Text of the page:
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Politics & Government

ACLU Sues Allegheny County Over Foster Parent Payments

In 2012, Tracey Schaeffer of Leechburg became the foster parent for her four grand nieces and nephews whose parents were deemed unable to take care of them. Since then, she has been fighting with the Allegheny County Department of Children, Youth and Families to get help paying for their care.

Now the ACLU of Pennsylvania has filed suit asking for payment and for a change in any policy or practices that might be illegal.

“They have an obligation under both federal and state law to let Ms. Schaeffer know that she can be a foster parent and that becoming a foster parent carries with it potentially large daily subsidies to help care for the kids,” said Vic Walczak, legal director of Pennsylvania ACLU.

The daily payment has been estimated to be between $15 and $20 per child per day. At $17.50 that would come up to more than $25,000 per year owed to Schaeffer.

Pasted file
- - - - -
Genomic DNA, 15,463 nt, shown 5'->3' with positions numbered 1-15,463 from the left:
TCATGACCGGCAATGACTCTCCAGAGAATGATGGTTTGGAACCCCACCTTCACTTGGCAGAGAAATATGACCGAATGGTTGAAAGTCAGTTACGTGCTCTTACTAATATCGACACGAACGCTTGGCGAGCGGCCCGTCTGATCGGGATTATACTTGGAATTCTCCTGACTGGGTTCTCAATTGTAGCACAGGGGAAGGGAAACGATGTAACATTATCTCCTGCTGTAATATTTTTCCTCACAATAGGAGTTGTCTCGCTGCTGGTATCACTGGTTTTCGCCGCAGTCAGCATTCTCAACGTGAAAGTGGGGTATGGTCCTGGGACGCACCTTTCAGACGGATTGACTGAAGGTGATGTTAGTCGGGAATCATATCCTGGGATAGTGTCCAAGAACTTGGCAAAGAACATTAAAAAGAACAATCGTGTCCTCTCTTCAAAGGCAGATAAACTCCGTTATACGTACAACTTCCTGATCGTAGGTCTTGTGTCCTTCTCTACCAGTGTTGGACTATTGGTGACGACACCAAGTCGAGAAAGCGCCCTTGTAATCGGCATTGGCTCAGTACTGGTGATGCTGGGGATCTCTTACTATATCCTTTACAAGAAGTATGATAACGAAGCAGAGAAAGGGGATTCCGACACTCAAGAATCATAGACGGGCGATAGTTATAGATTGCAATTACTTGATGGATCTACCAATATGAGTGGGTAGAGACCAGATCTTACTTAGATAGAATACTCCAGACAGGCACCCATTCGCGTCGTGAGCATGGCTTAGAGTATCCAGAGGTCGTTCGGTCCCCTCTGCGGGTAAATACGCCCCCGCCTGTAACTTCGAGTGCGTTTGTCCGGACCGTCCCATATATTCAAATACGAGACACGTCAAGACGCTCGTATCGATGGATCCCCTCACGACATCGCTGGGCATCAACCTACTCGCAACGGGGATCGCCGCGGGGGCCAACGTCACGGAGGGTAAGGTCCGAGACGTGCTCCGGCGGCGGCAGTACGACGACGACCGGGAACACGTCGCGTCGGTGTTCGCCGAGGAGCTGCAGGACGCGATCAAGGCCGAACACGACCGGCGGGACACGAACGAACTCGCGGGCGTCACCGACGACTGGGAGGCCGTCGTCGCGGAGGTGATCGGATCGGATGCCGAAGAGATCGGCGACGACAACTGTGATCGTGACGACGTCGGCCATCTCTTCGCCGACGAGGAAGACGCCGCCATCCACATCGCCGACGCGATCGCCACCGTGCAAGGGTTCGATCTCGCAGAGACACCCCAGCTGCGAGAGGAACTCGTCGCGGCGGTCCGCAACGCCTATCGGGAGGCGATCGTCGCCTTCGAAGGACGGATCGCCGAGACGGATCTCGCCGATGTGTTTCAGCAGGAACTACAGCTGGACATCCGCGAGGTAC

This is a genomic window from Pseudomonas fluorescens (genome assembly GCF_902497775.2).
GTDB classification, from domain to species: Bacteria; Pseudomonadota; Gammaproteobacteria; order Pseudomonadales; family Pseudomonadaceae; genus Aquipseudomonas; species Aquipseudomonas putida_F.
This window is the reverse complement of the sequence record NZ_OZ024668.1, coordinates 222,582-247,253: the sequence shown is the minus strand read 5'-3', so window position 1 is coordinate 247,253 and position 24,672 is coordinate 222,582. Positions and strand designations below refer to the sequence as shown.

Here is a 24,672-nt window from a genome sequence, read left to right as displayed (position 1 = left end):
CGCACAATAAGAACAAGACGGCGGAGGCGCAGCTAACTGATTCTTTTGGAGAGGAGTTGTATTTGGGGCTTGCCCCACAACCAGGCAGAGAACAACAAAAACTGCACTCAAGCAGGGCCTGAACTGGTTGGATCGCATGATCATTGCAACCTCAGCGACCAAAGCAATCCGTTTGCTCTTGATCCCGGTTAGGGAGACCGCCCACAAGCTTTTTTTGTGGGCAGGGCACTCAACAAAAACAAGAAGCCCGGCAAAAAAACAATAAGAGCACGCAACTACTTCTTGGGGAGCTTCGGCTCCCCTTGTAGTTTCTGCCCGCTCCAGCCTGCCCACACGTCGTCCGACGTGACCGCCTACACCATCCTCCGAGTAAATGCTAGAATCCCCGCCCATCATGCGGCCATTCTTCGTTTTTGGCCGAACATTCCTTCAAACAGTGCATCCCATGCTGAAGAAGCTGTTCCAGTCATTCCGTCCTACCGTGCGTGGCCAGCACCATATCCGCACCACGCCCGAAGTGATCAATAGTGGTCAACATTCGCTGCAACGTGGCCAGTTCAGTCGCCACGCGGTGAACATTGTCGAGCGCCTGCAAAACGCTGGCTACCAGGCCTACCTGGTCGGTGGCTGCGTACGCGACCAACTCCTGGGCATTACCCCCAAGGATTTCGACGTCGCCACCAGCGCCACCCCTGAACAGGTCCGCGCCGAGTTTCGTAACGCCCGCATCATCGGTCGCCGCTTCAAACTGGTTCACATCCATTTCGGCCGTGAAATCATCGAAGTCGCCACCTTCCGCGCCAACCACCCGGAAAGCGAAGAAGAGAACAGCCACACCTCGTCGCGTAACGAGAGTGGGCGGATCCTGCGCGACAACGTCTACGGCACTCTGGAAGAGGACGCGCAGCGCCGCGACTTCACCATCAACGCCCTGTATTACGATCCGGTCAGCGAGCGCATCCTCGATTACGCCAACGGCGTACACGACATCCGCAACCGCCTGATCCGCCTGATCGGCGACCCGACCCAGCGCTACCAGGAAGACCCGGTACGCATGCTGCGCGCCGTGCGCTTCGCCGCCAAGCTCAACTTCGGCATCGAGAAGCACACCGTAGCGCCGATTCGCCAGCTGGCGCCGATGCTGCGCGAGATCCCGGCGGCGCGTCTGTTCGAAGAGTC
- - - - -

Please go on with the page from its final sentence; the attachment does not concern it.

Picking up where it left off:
According to the court filing, Schaefer has made contact with multiple caseworkers and at least one supervisor asking for the money she feels she is due. In August the ACLU became involved by sending a letter to the department asking for payment.

“The response we got was, ‘We don’t think we have done anything wrong here.’ So we just decided to file the lawsuit and let the judge decide whether they have done something wrong,” Walczak said.

Walczak does not believe there is any written policy to deny so-called kinship caregivers, family members who step up to take in family members, instead he feels it is more of a “custom or practice” that has been institutionalized.

“We strongly suspect that there are likely other relatives who are serving as foster parents who are not getting the kind of foster support they are entitled to,” Walczak said. “It really raises concerns about what is going on inside the agency.

Allegheny County spokeswoman Amie Downs said the county does not comment on pending litigation. The county has six days from the date of the federal court filing, which was Nov. 19, to respond.

State law gives qualified relatives top priority when it comes to placing abused or neglected children and the ACLU also believes it is clear the same law requires those family members be given the same financial support any other faster parent would be given.

In 2004 the ACLU won a similar case in Beaver County.